In our current public conversation about jobs, too often the media and the public point back to the era of the unionized factory job as the golden age. In one way, it was. The jobs paid well and had great benefits, won by unions after hard struggle and strikes. Today, that’s a dream for many American workers.
But the more you explore the time period in which workers lived through these jobs, the more you realize that those wages and benefits covered up a really terrible life. Those “good jobs” were never actually good jobs. They were terrible. Fordism turned workers into machines. The unions managed to gain something in return, but it was a constant battle on the shop floor between workers and foremen. The job was sheer drudgery, day after day, month after month, year after year. Yeah, you might be able to send your kid to college and buy a fishing cabin, but you paid a heck of a price for it, outside of money.
The later rejection of this work and life is personified in the 1972 Lordstown strike, when a tremendously young workforce walked off the job against both GM and United Auto Workers leadership in Detroit, rejecting the drudgery, the speedup, the collaboration of the union in the diminution of their worklife, and the general crappiness of the work. Their demands were vague outside of hiring a bunch of people back, but their anger was real. The “Lordstown Syndrome” got the attention of commenters nationwide. Maybe something different was possible for workers, but for the nation, this seems to have appeared out of nowhere. And then the 1973 recession began, the economy received a series of shocks, jobs went overseas, factories shut down, and no new tomorrow seemed possible for workers except for unemployment, desperation, and poverty.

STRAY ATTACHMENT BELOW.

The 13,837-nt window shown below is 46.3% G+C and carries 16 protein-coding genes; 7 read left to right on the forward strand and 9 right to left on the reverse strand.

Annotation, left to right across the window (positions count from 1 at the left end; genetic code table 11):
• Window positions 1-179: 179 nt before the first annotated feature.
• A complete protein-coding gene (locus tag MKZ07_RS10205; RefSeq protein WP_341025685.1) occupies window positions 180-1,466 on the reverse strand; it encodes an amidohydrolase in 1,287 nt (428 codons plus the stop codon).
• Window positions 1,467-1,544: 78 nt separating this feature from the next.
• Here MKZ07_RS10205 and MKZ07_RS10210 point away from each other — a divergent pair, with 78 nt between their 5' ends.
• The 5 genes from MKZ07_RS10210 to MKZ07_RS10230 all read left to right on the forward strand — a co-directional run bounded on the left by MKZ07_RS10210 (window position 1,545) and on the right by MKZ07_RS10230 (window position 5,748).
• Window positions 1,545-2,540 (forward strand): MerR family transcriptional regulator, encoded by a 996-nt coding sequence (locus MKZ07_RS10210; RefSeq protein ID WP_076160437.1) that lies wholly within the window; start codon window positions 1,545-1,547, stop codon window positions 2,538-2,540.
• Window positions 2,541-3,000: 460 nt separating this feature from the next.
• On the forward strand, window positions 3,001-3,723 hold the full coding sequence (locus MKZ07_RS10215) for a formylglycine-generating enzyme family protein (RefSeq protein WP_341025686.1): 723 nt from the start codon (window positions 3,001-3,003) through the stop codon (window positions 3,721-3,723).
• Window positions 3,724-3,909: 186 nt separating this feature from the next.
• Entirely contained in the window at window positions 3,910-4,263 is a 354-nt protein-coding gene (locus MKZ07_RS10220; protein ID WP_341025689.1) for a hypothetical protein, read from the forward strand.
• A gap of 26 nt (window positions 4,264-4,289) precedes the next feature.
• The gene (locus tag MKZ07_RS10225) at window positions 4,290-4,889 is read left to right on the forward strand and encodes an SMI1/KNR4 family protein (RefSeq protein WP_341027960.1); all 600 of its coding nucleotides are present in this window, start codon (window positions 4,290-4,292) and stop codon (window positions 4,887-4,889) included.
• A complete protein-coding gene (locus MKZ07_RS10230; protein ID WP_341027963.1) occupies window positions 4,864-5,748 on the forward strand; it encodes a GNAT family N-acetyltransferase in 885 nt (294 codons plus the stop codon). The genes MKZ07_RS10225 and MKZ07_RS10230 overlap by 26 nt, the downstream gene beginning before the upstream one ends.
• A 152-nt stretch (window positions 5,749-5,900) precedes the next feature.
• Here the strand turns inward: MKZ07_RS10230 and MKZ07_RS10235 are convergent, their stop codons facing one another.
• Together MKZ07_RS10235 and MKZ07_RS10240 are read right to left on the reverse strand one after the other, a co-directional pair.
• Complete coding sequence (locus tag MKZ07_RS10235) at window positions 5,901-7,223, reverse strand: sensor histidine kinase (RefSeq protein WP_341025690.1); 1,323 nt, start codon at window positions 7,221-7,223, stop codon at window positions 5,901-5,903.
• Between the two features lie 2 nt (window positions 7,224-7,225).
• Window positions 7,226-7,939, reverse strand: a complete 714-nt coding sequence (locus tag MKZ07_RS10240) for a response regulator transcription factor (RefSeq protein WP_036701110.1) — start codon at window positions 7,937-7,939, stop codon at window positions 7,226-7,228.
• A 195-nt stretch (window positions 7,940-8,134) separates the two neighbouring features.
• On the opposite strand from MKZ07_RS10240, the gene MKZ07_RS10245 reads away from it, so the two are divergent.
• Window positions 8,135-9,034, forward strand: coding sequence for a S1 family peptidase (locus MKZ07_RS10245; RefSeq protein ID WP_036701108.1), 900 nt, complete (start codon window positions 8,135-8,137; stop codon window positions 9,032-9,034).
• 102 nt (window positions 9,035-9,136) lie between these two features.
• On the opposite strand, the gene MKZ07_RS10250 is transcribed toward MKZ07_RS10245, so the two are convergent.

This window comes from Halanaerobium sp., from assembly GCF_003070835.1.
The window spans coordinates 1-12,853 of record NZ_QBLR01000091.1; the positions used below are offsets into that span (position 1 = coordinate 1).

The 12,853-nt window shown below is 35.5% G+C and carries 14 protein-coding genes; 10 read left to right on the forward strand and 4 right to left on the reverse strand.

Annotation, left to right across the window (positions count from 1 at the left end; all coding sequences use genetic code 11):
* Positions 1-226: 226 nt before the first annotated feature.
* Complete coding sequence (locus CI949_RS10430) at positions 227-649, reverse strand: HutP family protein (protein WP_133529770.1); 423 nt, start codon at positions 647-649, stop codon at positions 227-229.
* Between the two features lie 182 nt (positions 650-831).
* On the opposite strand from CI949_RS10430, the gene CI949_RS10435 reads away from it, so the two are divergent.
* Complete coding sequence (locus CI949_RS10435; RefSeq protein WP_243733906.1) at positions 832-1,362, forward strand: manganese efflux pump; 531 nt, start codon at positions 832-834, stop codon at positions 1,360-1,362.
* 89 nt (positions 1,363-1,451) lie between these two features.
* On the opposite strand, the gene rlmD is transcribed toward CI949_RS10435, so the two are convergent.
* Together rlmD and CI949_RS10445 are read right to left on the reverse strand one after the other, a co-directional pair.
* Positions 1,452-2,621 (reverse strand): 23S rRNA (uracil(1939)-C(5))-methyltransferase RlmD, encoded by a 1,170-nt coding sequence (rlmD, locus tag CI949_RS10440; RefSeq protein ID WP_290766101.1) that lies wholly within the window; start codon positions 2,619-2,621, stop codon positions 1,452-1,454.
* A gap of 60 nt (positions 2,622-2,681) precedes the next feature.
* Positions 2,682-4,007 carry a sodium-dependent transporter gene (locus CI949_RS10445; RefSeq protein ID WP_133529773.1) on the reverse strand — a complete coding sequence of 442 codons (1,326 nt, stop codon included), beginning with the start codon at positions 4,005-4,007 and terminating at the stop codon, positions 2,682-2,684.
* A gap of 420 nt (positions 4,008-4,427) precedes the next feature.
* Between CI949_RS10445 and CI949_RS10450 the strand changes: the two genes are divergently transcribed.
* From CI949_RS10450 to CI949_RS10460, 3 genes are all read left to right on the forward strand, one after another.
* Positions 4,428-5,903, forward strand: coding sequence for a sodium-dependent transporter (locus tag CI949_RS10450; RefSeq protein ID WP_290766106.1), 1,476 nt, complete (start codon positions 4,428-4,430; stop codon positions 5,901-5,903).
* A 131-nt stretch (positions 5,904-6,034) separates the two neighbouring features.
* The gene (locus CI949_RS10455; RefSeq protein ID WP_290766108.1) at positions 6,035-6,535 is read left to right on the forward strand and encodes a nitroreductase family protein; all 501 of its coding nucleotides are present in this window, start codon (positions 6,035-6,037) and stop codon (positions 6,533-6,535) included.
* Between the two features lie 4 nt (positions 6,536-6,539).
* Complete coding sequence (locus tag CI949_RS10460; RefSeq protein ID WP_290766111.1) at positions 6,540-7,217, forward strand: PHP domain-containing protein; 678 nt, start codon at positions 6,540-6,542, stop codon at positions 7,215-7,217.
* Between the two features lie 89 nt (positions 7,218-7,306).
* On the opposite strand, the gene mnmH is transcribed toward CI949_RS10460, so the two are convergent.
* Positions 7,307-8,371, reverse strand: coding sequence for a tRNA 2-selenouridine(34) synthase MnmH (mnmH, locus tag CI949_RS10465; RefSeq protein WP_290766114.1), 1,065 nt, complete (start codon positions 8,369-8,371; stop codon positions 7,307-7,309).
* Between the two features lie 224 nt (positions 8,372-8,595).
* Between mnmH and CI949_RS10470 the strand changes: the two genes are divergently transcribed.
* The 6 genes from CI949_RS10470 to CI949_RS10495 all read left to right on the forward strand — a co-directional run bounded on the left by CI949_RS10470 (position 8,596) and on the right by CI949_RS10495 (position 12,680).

It’s true enough that Lordstown did shock the nation, including union leadership. But further scholarship suggests it should not and that in fact the workplace was horrible in these factories. This is the story Jeremy Milloy tells in his 2017 book Blood, Sweat, and Fear. Looking at auto plants in Detroit and across the border in Windsor, Ontario, Milloy details a whole history of murderous violence in unionized auto plants. He shows that even in unionized factories, conditions were horrible and sent people over the edge into violence. That American work culture was infused with hypermasculinity contributed to these problems. And while Canadian labor relations were somewhat less hostile than in the U.S. and therefore violence less common there, it was still a problem. Looking specifically at Chrysler plants, Milloy convincing presents a nightmare that should shake us out of any belief the past was better than today.
Despite the conventional wisdom, the 1950s was not a time when companies accepted unions. What had happened was that unions were strong enough that companies had to make public statements about how they accepted unions. But they hated organized labor with great passion and that very much included Chrysler. Beginning in the late 50s, Chrysler started transforming its workplaces in ways that would lead the way into the future. It took away the last remaining ideas of skilled work and worker control over work processes, placing greater pressure on workers every day to increase production, using foremen to drive workers to the point of exhaustion, desperation, and violence. They started hiring more African-American workers at the same time, which helped integrate the workplaces, but also placed them at the bottom of the seniority list and thus both drove them harder than anyone else and helped stew racial tension on the shopfloor. And firing lots of increasingly interchangeable labor helped maintain greater control too. The UAW basically acquiesced to all of this, not seeing many good options.